Wednesday, 12 December 2018

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UN calls for “complete investigation” of murders in the DRC

Lacroix, DPKO, Sweden visit

The UN Under Secretary-General for Peacekeeping Jean-Pierre Lacroix, has callled for a “free, thorough, complete investigation” on the murders of two UN investigators by authorities in the Democratic Republic of Congo (DRC).

At a press conference in Stockholm yesterday, Lacroix rejected allegations in the press of a cover-up on behalf of the UN in the investigation of the murders of two UN experts in the DRC.  Zaida Catalán from Sweden and Michael Sharp from the USA were murdered one and a half years ago while on a fact-finding mission for the UN.

“There has to be free, fair, thorough, complete investigation – judicial investigation by Congo,” Mr. Lacroix said. “We have repeatedly conveyed that message.  We have as you know a monitoring team led by Robert Petit. They are doing everything they can that this will happen.”

Lacroix admitted that although justice had not “probably not” been pursued in the most effective way, the UN would not give up.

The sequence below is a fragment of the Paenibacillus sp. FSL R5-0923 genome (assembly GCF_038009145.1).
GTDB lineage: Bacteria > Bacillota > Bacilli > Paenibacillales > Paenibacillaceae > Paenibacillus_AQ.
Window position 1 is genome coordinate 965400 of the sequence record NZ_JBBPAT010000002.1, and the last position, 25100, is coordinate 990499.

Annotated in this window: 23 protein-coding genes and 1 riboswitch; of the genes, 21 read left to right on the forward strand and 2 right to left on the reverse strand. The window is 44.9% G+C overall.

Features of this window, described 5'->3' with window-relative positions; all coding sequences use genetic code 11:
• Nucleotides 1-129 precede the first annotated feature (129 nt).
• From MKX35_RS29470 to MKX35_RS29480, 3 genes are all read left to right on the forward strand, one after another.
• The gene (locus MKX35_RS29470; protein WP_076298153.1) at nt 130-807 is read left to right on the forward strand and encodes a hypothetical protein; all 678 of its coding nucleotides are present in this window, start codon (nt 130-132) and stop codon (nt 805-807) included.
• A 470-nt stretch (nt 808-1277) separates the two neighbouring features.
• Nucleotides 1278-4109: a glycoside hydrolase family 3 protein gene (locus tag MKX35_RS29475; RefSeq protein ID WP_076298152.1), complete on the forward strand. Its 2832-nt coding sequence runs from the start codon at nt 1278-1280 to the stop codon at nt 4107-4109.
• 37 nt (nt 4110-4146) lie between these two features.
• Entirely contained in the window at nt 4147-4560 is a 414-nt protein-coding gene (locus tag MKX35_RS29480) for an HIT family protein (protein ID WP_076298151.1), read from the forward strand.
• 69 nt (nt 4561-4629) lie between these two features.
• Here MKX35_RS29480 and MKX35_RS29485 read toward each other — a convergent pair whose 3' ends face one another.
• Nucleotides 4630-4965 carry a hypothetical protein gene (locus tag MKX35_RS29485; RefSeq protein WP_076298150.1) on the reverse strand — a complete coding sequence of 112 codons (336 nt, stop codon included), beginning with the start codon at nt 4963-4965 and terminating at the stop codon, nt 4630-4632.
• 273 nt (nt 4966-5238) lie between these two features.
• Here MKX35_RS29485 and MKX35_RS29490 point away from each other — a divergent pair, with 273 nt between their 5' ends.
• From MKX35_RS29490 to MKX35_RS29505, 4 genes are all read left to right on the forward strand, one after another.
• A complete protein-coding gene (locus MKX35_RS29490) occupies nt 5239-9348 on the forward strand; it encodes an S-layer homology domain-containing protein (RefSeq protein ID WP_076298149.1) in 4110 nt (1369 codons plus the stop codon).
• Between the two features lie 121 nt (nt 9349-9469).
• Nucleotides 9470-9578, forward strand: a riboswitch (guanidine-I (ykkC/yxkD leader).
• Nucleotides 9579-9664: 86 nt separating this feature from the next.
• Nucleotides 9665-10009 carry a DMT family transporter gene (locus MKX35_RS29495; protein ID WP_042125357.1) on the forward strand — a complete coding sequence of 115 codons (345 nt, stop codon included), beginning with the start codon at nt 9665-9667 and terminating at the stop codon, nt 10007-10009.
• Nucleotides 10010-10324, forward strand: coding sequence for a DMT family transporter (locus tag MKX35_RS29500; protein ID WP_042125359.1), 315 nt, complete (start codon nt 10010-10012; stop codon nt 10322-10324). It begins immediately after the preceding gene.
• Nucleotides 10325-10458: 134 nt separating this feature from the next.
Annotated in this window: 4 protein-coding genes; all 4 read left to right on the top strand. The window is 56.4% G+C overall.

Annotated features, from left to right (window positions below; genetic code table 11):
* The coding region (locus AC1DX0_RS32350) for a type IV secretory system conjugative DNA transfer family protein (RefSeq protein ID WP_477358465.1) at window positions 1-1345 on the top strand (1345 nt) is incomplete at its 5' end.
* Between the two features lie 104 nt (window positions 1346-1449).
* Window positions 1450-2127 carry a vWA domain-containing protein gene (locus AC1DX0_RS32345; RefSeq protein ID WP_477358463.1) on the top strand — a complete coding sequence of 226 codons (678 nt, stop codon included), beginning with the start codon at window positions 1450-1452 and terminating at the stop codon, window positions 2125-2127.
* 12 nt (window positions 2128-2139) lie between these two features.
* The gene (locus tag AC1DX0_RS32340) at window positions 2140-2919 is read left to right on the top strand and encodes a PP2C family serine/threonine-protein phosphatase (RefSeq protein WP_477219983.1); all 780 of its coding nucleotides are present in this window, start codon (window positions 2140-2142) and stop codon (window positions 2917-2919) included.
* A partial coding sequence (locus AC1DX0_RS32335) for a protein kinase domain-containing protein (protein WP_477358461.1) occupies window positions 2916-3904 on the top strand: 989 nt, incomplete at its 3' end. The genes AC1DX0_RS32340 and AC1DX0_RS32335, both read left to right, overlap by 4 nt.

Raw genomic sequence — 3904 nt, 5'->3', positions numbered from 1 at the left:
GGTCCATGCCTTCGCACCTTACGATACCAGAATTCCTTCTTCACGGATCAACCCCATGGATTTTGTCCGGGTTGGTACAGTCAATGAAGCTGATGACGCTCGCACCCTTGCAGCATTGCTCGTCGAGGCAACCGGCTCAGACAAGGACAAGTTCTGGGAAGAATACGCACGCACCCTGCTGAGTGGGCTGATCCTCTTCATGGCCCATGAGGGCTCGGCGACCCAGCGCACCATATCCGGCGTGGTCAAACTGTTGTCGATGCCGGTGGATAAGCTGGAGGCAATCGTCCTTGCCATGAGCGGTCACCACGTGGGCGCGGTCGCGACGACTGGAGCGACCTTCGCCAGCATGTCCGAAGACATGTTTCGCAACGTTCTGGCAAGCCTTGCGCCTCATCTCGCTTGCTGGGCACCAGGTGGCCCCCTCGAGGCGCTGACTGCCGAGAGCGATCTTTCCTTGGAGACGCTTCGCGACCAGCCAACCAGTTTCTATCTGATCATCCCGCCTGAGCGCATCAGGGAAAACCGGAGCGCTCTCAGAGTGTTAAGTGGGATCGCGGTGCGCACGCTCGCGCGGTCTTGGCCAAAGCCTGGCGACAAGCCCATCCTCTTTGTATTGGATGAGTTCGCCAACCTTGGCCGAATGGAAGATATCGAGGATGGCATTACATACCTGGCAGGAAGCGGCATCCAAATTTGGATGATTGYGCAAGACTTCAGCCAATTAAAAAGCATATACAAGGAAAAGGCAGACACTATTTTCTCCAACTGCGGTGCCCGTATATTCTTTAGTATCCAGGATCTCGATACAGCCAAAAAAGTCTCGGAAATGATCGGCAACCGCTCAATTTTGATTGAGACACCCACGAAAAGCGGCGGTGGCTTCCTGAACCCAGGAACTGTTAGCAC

“We will continue, and I can assure you that we are totally determined to make sure that there would be justice for Zaida and Michael. We will not rest until that happens. I can guarantee you.”

Lacroix was in Sweden for previously scheduled talks with Foreign Minister Margot Wallström but his visit coincided with the publication of reports critical of the investigation of the murders by a group of media, including SVT, the Swedish public television, French, German and US media.

Lacroix said the meeting had been an “opportunity to discuss the murder of our colleagues Zaida and Michael. We will continue to relentlessly pursue justice. It is difficult not to be emotional because they are our colleagues. They were killed as they were really working for the benefit of the Congolese people – really to make a difference.”

The Under Secretary-General pointed out that the UN could not lead a judicial investigation, its Board of Inquiry had investigated the matter to improve security. However, both Swedish and US authorities were investigating the murders and the UN was working with them.

 

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